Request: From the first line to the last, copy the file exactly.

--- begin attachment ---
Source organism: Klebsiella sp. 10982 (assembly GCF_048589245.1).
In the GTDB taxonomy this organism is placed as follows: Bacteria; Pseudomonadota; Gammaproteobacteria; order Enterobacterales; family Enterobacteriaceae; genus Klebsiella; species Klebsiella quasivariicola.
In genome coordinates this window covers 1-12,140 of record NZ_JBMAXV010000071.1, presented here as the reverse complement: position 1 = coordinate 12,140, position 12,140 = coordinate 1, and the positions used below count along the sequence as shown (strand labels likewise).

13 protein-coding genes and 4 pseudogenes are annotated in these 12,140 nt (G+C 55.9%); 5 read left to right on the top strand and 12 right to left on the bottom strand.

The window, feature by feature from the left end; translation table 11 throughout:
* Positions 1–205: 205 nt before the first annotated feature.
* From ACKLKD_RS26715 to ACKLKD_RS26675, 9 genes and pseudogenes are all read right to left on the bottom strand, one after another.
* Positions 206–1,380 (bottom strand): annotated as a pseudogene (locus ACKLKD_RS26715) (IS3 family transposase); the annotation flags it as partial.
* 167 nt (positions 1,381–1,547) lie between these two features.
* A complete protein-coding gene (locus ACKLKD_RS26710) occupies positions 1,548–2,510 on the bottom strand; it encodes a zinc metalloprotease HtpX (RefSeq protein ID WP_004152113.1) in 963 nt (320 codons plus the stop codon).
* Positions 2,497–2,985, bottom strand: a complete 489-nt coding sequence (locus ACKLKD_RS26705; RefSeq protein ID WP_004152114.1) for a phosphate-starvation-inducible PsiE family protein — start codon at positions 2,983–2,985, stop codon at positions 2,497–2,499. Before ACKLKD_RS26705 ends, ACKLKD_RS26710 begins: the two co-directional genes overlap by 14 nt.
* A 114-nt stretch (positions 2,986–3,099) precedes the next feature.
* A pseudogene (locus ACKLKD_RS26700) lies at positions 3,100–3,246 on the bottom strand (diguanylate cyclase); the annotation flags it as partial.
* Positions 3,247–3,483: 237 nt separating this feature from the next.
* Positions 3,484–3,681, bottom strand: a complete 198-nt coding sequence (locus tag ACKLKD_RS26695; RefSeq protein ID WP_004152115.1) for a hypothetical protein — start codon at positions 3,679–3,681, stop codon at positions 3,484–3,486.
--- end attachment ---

Source organism: Klebsiella sp. 10982 (assembly GCF_048589245.1).
In the GTDB taxonomy this organism is placed as follows: Bacteria; Pseudomonadota; Gammaproteobacteria; order Enterobacterales; family Enterobacteriaceae; genus Klebsiella; species Klebsiella quasivariicola.
In genome coordinates this window covers 1-12,140 of record NZ_JBMAXV010000071.1, presented here as the reverse complement: position 1 = coordinate 12,140, position 12,140 = coordinate 1, and the positions used below count along the sequence as shown (strand labels likewise).

13 protein-coding genes and 4 pseudogenes are annotated in these 12,140 nt (G+C 55.9%); 5 read left to right on the top strand and 12 right to left on the bottom strand.

The window, feature by feature from the left end; translation table 11 throughout:
* Positions 1–205: 205 nt before the first annotated feature.
* From ACKLKD_RS26715 to ACKLKD_RS26675, 9 genes and pseudogenes are all read right to left on the bottom strand, one after another.
* Positions 206–1,380 (bottom strand): annotated as a pseudogene (locus ACKLKD_RS26715) (IS3 family transposase); the annotation flags it as partial.
* 167 nt (positions 1,381–1,547) lie between these two features.
* A complete protein-coding gene (locus ACKLKD_RS26710) occupies positions 1,548–2,510 on the bottom strand; it encodes a zinc metalloprotease HtpX (RefSeq protein ID WP_004152113.1) in 963 nt (320 codons plus the stop codon).
* Positions 2,497–2,985, bottom strand: a complete 489-nt coding sequence (locus ACKLKD_RS26705; RefSeq protein ID WP_004152114.1) for a phosphate-starvation-inducible PsiE family protein — start codon at positions 2,983–2,985, stop codon at positions 2,497–2,499. Before ACKLKD_RS26705 ends, ACKLKD_RS26710 begins: the two co-directional genes overlap by 14 nt.
* A 114-nt stretch (positions 2,986–3,099) precedes the next feature.
* A pseudogene (locus ACKLKD_RS26700) lies at positions 3,100–3,246 on the bottom strand (diguanylate cyclase); the annotation flags it as partial.
* Positions 3,247–3,483: 237 nt separating this feature from the next.
* Positions 3,484–3,681, bottom strand: a complete 198-nt coding sequence (locus tag ACKLKD_RS26695; RefSeq protein ID WP_004152115.1) for a hypothetical protein — start codon at positions 3,679–3,681, stop codon at positions 3,484–3,486.